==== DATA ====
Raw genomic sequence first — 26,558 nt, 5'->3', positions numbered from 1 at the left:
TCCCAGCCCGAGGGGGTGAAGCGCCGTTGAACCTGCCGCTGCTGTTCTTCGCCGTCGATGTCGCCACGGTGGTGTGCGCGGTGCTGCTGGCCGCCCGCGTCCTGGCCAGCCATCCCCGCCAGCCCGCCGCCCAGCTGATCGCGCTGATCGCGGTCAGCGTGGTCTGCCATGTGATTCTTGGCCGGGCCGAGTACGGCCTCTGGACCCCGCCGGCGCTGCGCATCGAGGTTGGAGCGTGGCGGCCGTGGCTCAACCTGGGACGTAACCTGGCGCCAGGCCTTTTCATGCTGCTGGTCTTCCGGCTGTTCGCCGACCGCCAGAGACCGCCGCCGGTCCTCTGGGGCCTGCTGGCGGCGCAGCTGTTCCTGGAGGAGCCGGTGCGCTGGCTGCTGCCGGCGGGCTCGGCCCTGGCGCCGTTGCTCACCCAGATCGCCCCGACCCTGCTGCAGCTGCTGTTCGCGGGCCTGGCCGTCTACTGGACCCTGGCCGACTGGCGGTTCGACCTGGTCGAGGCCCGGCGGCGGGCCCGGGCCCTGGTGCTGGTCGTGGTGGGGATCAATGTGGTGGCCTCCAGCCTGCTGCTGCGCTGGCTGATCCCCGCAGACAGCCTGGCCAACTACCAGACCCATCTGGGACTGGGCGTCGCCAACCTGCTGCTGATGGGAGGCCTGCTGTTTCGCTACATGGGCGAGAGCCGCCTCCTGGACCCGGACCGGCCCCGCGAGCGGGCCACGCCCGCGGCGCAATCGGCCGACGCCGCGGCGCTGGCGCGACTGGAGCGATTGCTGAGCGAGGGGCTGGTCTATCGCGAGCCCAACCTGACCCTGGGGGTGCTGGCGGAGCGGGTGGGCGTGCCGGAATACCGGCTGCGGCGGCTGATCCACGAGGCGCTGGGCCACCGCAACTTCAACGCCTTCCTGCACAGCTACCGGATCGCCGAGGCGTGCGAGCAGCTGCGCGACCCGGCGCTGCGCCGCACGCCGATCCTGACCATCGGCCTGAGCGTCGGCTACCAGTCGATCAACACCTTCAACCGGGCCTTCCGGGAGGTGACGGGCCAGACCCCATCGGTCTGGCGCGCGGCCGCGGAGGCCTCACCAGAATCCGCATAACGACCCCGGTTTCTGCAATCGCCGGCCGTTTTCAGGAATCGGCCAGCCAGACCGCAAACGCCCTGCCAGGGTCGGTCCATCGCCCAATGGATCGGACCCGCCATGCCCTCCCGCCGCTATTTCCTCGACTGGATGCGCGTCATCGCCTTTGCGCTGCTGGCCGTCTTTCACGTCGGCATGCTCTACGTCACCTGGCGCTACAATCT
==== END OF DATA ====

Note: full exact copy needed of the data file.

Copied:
Raw genomic sequence first — 26,558 nt, 5'->3', positions numbered from 1 at the left:
TCCCAGCCCGAGGGGGTGAAGCGCCGTTGAACCTGCCGCTGCTGTTCTTCGCCGTCGATGTCGCCACGGTGGTGTGCGCGGTGCTGCTGGCCGCCCGCGTCCTGGCCAGCCATCCCCGCCAGCCCGCCGCCCAGCTGATCGCGCTGATCGCGGTCAGCGTGGTCTGCCATGTGATTCTTGGCCGGGCCGAGTACGGCCTCTGGACCCCGCCGGCGCTGCGCATCGAGGTTGGAGCGTGGCGGCCGTGGCTCAACCTGGGACGTAACCTGGCGCCAGGCCTTTTCATGCTGCTGGTCTTCCGGCTGTTCGCCGACCGCCAGAGACCGCCGCCGGTCCTCTGGGGCCTGCTGGCGGCGCAGCTGTTCCTGGAGGAGCCGGTGCGCTGGCTGCTGCCGGCGGGCTCGGCCCTGGCGCCGTTGCTCACCCAGATCGCCCCGACCCTGCTGCAGCTGCTGTTCGCGGGCCTGGCCGTCTACTGGACCCTGGCCGACTGGCGGTTCGACCTGGTCGAGGCCCGGCGGCGGGCCCGGGCCCTGGTGCTGGTCGTGGTGGGGATCAATGTGGTGGCCTCCAGCCTGCTGCTGCGCTGGCTGATCCCCGCAGACAGCCTGGCCAACTACCAGACCCATCTGGGACTGGGCGTCGCCAACCTGCTGCTGATGGGAGGCCTGCTGTTTCGCTACATGGGCGAGAGCCGCCTCCTGGACCCGGACCGGCCCCGCGAGCGGGCCACGCCCGCGGCGCAATCGGCCGACGCCGCGGCGCTGGCGCGACTGGAGCGATTGCTGAGCGAGGGGCTGGTCTATCGCGAGCCCAACCTGACCCTGGGGGTGCTGGCGGAGCGGGTGGGCGTGCCGGAATACCGGCTGCGGCGGCTGATCCACGAGGCGCTGGGCCACCGCAACTTCAACGCCTTCCTGCACAGCTACCGGATCGCCGAGGCGTGCGAGCAGCTGCGCGACCCGGCGCTGCGCCGCACGCCGATCCTGACCATCGGCCTGAGCGTCGGCTACCAGTCGATCAACACCTTCAACCGGGCCTTCCGGGAGGTGACGGGCCAGACCCCATCGGTCTGGCGCGCGGCCGCGGAGGCCTCACCAGAATCCGCATAACGACCCCGGTTTCTGCAATCGCCGGCCGTTTTCAGGAATCGGCCAGCCAGACCGCAAACGCCCTGCCAGGGTCGGTCCATCGCCCAATGGATCGGACCCGCCATGCCCTCCCGCCGCTATTTCCTCGACTGGATGCGCGTCATCGCCTTTGCGCTGCTGGCCGTCTTTCACGTCGGCATGCTCTACGTCACCTGGCGCTACAATCT